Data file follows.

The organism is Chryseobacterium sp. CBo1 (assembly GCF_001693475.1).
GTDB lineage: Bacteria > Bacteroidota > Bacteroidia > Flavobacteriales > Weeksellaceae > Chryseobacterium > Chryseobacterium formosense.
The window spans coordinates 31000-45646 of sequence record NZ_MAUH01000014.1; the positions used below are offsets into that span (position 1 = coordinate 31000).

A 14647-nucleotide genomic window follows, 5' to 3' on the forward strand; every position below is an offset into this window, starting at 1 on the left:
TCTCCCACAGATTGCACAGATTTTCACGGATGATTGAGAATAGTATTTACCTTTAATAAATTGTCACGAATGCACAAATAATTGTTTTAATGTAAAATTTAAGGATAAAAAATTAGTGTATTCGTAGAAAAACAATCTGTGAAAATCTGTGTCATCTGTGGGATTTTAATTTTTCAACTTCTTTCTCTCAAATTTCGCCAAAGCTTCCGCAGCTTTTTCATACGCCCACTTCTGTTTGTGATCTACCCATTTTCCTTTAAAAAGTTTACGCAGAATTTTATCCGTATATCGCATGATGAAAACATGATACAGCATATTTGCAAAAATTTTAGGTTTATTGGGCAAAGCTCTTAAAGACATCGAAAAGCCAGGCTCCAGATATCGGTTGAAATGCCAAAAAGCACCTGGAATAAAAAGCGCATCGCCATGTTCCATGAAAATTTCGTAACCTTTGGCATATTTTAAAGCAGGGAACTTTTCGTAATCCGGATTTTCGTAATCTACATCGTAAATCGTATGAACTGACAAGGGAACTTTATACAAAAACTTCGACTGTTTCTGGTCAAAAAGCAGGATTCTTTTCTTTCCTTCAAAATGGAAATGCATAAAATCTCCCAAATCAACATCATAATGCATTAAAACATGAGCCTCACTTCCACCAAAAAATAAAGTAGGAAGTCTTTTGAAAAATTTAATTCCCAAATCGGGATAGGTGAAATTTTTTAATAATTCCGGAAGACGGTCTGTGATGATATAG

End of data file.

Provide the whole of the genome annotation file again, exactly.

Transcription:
The organism is Chryseobacterium sp. CBo1 (assembly GCF_001693475.1).
GTDB lineage: Bacteria > Bacteroidota > Bacteroidia > Flavobacteriales > Weeksellaceae > Chryseobacterium > Chryseobacterium formosense.
The window spans coordinates 31000-45646 of sequence record NZ_MAUH01000014.1; the positions used below are offsets into that span (position 1 = coordinate 31000).

A 14647-nucleotide genomic window follows, 5' to 3' on the forward strand; every position below is an offset into this window, starting at 1 on the left:
TCTCCCACAGATTGCACAGATTTTCACGGATGATTGAGAATAGTATTTACCTTTAATAAATTGTCACGAATGCACAAATAATTGTTTTAATGTAAAATTTAAGGATAAAAAATTAGTGTATTCGTAGAAAAACAATCTGTGAAAATCTGTGTCATCTGTGGGATTTTAATTTTTCAACTTCTTTCTCTCAAATTTCGCCAAAGCTTCCGCAGCTTTTTCATACGCCCACTTCTGTTTGTGATCTACCCATTTTCCTTTAAAAAGTTTACGCAGAATTTTATCCGTATATCGCATGATGAAAACATGATACAGCATATTTGCAAAAATTTTAGGTTTATTGGGCAAAGCTCTTAAAGACATCGAAAAGCCAGGCTCCAGATATCGGTTGAAATGCCAAAAAGCACCTGGAATAAAAAGCGCATCGCCATGTTCCATGAAAATTTCGTAACCTTTGGCATATTTTAAAGCAGGGAACTTTTCGTAATCCGGATTTTCGTAATCTACATCGTAAATCGTATGAACTGACAAGGGAACTTTATACAAAAACTTCGACTGTTTCTGGTCAAAAAGCAGGATTCTTTTCTTTCCTTCAAAATGGAAATGCATAAAATCTCCCAAATCAACATCATAATGCATTAAAACATGAGCCTCACTTCCACCAAAAAATAAAGTAGGAAGTCTTTTGAAAAATTTAATTCCCAAATCGGGATAGGTGAAATTTTTTAATAATTCCGGAAGACGGTCTGTGATGATATAG